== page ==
Secret terms of a contract with Miami music star Pitbull to promote Florida beaches has cost the head of the state’s tourism agency his job.
Gov. Rick Scott on Friday called for Visit Florida CEO Will Seccombe to resign, even while noting that the Sunshine State has had record tourism in each of the past four years with Seccombe leading the agency. In addition, Scott requested Visit Florida set new policies and procedures to assure it is open and sharing other details of the organization with the public.
“The mission of Visit Florida is crucial to the economic growth of our state, and Will Seccombe has played a major role for many years in helping Florida attract record numbers of tourists,” Scott said in a letter to the chairman of the Visit Florida board of directors. “However, the major changes outlined above require new leadership and ideas at the agency, and I believe it would be best for the future efforts of Visit Florida for Will to step down and allow new leadership to come in at this critical time.”
Scott did not criticize the controversial Pitbull deal directly. Instead he praised the musician for his devotion to the state.
“His willingness to help promote tourism in Florida is a great example for other entertainers to follow,” Scott said.
On Thursday, Pitbull released terms of the secret deal on Twitter, showing he made $1 million from Visit Florida to promote the state on social media, in a music video called “Sexy Beaches” and at live concerts. He released the contract after Florida House Speaker Richard Corcoran, a Republican from Pasco County, sued the music star’s production company to force him to release the details as the House increases its scrutiny of Visit Florida’s spending.
The deal is even more startling when compared to what other pop music stars have done to promote tourism in other places. In 2014, Taylor Swift agreed to promote New York City to her fans through promotional videos, at a nationally televised New Year’s Eve Party, on social media and during her concerts — all similar to Pitbull’s duties. But NYC & Company, the city’s equivalent of Visit Florida, paid the star nothing even though she has 82 million Twitter followers compared to Pitbull’s 23 million.
Before Pitbull’s tweet, Seccombe had refused to divulge the contract, saying part of the deal with Pitbull was considered a “trade secret” and could not be made public. Seccombe told the Herald/Times last week that given the attention the deal has received, he would never do another deal without disclosing the terms. He said the deal was important because it helped Visit Florida reach millions of Pitbull’s fans with a message that Florida’s beaches are cool.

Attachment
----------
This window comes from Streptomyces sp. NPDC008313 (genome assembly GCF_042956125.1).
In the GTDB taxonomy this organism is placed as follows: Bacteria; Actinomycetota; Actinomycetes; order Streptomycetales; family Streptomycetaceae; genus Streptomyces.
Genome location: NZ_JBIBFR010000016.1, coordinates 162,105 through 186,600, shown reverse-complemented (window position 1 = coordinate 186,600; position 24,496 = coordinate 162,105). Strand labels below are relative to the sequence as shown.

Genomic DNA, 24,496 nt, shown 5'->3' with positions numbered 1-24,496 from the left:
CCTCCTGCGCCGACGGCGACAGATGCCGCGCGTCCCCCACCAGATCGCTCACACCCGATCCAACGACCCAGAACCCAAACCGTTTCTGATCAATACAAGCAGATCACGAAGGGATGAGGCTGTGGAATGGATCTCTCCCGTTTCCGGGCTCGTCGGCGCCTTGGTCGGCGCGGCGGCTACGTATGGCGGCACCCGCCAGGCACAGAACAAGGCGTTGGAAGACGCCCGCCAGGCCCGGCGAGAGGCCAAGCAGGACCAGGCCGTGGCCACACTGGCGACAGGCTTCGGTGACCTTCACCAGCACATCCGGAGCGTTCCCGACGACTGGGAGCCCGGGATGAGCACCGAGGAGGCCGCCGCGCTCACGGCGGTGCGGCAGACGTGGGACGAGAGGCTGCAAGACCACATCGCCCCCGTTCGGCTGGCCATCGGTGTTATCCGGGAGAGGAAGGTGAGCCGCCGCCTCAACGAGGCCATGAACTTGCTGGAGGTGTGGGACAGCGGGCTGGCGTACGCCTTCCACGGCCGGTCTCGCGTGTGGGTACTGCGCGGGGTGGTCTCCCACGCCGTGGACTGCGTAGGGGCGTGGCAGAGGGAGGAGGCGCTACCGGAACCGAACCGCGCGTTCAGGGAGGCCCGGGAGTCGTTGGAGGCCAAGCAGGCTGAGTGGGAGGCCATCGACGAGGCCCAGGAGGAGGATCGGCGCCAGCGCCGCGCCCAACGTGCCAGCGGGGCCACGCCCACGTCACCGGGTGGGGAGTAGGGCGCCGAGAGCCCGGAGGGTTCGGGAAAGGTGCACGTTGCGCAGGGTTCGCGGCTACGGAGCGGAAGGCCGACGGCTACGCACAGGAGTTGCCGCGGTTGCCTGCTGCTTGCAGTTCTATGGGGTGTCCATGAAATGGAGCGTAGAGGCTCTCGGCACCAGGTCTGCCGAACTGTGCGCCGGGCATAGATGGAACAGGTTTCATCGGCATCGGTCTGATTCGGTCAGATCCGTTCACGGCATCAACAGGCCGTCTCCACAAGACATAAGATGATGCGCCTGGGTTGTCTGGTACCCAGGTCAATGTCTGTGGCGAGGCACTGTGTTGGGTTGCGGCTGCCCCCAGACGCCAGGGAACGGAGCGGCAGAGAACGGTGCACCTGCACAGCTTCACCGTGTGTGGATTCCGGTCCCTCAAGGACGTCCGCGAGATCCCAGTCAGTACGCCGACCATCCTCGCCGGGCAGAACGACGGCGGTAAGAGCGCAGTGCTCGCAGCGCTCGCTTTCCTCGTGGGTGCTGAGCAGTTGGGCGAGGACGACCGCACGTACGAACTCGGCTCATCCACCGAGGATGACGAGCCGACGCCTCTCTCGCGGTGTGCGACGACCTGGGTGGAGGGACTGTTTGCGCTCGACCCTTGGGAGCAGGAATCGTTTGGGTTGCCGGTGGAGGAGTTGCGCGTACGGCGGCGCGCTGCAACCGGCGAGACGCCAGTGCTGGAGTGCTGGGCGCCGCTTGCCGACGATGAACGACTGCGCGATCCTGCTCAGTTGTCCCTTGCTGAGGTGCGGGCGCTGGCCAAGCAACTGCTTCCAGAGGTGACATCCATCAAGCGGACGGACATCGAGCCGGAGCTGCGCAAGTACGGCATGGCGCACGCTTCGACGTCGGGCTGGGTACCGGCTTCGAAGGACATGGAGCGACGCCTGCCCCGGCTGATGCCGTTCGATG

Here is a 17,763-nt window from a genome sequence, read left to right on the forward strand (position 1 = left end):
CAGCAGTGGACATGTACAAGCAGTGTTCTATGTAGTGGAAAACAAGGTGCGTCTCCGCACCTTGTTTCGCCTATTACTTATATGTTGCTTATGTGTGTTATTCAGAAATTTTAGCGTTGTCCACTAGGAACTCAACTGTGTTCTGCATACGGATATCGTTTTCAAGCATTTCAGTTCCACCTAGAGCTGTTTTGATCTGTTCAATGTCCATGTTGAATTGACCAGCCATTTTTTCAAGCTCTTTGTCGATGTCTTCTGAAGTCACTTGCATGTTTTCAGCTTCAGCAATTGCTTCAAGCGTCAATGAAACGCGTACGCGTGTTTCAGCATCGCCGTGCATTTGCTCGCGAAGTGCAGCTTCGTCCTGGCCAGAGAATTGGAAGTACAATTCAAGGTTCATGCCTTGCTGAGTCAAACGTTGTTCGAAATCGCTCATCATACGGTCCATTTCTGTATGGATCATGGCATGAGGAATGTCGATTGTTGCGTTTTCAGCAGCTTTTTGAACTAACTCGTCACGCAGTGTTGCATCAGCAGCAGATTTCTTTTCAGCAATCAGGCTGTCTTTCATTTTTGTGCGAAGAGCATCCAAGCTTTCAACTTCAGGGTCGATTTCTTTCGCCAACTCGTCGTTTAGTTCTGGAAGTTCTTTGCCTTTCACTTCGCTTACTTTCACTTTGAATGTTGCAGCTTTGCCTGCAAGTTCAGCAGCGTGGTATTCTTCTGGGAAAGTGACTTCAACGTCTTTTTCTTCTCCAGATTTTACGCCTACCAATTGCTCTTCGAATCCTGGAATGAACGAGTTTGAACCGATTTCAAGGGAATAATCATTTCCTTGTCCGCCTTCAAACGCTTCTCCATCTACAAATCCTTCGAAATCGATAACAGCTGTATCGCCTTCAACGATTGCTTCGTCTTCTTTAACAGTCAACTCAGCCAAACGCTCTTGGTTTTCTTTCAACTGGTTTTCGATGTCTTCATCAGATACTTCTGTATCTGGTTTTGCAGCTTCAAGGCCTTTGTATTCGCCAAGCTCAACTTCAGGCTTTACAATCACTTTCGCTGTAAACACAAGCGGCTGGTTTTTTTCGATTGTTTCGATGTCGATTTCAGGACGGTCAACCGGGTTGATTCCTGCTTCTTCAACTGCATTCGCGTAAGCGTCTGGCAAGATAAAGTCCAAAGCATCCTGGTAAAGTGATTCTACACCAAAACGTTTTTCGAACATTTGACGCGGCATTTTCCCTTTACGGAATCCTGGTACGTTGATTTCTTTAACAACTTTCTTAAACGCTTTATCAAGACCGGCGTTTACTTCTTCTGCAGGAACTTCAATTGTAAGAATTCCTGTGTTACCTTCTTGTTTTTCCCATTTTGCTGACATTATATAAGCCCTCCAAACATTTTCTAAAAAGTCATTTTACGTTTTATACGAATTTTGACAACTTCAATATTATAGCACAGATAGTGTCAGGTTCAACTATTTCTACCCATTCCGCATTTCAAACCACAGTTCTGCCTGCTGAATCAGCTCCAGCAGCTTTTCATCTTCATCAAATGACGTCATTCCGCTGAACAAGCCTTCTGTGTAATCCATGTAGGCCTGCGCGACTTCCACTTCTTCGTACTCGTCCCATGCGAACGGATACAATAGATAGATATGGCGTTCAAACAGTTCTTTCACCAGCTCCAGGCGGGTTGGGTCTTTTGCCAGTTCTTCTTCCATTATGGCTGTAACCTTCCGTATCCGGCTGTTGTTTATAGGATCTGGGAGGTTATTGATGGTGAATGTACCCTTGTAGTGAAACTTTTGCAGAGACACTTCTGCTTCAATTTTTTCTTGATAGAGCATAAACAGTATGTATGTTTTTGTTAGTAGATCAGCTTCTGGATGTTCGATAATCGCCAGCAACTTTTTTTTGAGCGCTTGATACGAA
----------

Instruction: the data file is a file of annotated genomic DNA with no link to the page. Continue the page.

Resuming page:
“The strategy behind that was dead on,” said Seccombe, who was paid $120,000 a year.
But Scott said Friday that it was “ridiculous” that Visit Florida would not be transparent in its spending from the start.
The governor’s transparency order, and Corcoran’s campaign against the Pitbull contract, come in the same year that the governor signed and Corcoran voted in favor of two bills that expanded the definition of trade secrets to allow more agencies to shield information from the public. Under the new law Visit Florida — and any other state agency — is able to deny the public access to financial information relating to contracts, said Barbara Petersen, president of the First Amendment Foundation.
Petersen lobbied against the bills, SB 180 and SB 182, and sent letters to the governor urging him to veto them. Instead, they were signed into law and, had the Pitbull contract been signed after the provisions took effect, Visit Florida could have argued that the state law required it keep the contract details secret, Petersen said.
“The hypocrisy is amazing,” said Petersen, whose nonprofit agency advocates for public records access and open government in Florida. The Tampa Bay Times and the Miami Herald are members of the First Amendment Foundation.
Petersen said the governor’s actions Friday strike her as “more about saving Visit Florida than about transparency.”
“This is the same governor that asserted he didn’t use private email accounts, that lied to us for months about the existence of his transition team emails,” she said. “With the collusion of his general counsel, he fired [FDLE Commissioner] Gerald Bailey in violation of the Sunshine Law. I know it’s cynical, but I think he is saying; ‘Legislature, you can’t get rid of Visit Florida because I’m making them transparent.’”
The Florida House has pushed for increasing funding for Visit Florida since 2009, from $29 million to $78 million today. Still, House members have become the biggest critics of the agency as its marketing efforts have become more public. Besides the Pitbull deal, Visit Florida paid $1.2 million to advertise with a British soccer team and is paying more than $2.8 million for a LeMans-style car racing team.
Seccombe said every dollar is spent with data to prove a return on investment. In the case of Pitbull’s deal, Seccombe said every $1 the state spent resulted in nearly $9 in marketing reach.
State Senate Appropriations Chairman Jack Latvala said the Pitbull deal was clearly a mistake, but he said the Legislature can’t slash Visit Florida’s budget as the House has threatened without a risk of hurting tourism, the bedrock of Florida’s economy. He said economic data shows that as the construction economy has slowed, the booming tourism industry has kept the state in good financial health.
“What has kept our whole financial outlook from softening up has been our strong tourism economy,” Latvala said.
When Seccombe will officially leave is not clear. He plans to work with the Visit Florida Board of Directors on the next steps, said Tim DeClaire, director of global public relations for Visit Florida.
Herald/Times reporter Mary Ellen Klas contributed to this report.